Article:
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British Horological Institute Code of Practice

This code applies to the repair, restoration and conservation of clocks, watches and other horological items.

All members of the Institute, qualified and unqualified, are bound by this code.

  1. Give your customer a receipt for any item you take in, whether for assessment or repair. Note on this receipt and in your records the condition of the item before accepting it for work, drawing your customer’s attention to any obvious defects or aspects that concern you. Consider photographing all items as you receive them as part of your normal practice. If the item will require dismantling before you can indicate your price, obtain and record the customer’s consent for this, and for any charge this may incur.
  2. Provide your customer with a written price for all work as soon as possible after receiving it, except very minor or “while-you-wait” tasks, and an indication of how long the work is likely to take. Make sure your customer knows whether you have provided a quotation (ie firm and fixed price) or an estimate (ie indicative price ±15%), and record your customer’s acceptance of your price. State whether any applicable taxes are included. If extra work becomes necessary, obtain and record the customer’s consent for the extent, cost and delay of the extra work.
  3. Take care of your customer’s property: identify it using a job card, tag or similar, and keep records of the work you carry out: parts fitted, test records, customer instructions or authorisations etc, with dates. Keep appropriate customer records. Submit a detailed invoice to your customer, and include relevant test results.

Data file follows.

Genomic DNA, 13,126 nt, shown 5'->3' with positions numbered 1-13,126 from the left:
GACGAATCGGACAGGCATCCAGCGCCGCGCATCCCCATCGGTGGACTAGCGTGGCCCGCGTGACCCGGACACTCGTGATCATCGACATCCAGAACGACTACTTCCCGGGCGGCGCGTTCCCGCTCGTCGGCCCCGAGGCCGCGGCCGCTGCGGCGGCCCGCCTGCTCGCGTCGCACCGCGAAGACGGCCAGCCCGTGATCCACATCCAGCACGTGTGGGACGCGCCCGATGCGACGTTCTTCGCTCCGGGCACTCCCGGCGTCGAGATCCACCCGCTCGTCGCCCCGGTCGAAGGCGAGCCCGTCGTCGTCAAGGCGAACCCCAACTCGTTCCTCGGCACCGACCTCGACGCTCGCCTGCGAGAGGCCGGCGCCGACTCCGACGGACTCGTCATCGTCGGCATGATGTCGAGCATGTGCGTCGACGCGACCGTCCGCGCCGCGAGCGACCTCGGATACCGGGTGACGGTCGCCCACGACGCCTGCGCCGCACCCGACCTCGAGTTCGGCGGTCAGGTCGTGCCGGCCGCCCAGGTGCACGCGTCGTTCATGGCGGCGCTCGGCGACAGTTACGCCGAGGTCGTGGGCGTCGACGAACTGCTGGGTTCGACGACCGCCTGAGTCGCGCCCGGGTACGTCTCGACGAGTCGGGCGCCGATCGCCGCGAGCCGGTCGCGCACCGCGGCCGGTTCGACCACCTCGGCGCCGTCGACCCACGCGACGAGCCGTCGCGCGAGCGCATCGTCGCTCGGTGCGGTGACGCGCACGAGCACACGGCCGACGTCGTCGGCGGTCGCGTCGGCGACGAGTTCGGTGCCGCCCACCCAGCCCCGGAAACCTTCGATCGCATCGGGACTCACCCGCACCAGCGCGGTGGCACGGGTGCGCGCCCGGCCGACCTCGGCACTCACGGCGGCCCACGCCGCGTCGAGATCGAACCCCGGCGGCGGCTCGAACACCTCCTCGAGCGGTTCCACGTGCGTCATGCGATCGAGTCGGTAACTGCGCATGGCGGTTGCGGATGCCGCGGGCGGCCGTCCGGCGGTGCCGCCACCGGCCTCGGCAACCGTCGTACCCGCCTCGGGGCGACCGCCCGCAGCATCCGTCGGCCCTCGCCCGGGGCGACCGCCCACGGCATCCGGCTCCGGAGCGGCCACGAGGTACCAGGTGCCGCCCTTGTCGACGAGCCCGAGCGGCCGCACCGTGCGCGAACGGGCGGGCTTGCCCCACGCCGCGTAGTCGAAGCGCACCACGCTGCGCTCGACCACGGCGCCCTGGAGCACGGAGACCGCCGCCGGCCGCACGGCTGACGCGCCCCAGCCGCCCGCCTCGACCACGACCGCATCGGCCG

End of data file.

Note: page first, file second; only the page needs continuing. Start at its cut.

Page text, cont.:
4. Consider he need to insure yourself against risk: especially public liability and employer’s liability where appropriate, and objects left for repair. If your insurance does not cover objects left for repair, obtain and record your customer’s acknowledgement that insurance of the clock or watch is his/her responsibility.
  5. Always work to a professional and responsible standard.
  6. Consider the original character and property of artefacts of historic, rarity or quality value, and advise the customer accordingly. If your customer requests work that, in your opinion, will unduly jeopardise this character, refuse the work politely but firmly, advising the customer of your reasons for doing so.
  7. Never undertake work beyond your level of competence. If you send a job or part of a job to a specialist, advise the customer in advance and note this in your records.
  8. When repairing modern high-quality watches, fit only genuine and exact replacement parts whenever possible. If you can’t do this, obtain and record the customer’s approval before proceeding, and record the non-genuine components on your invoice.
  9. Do not use letters of qualification to which you are not entitled. If you are unsure, check your entitlement with the Membership Team at the Institute’s Headquarters.
  10. Conduct yourself with courtesy and consideration towards all customers and do not bring the Institute into disrepute.
  11. Observe the public interest in matters of Health and Safety.
  12. Observe all laws and regulations within the country in which you operate your business.

If your customer is dissatisfied for any reason, first try to resolve the issue politely and objectively. If you are a UK based MBHI, FBHI, LBHI, GradBHI or Trade Associate, and your customer is still dissatisfied with your response, advise that the BHI’s conciliation service is available, and offer contact details.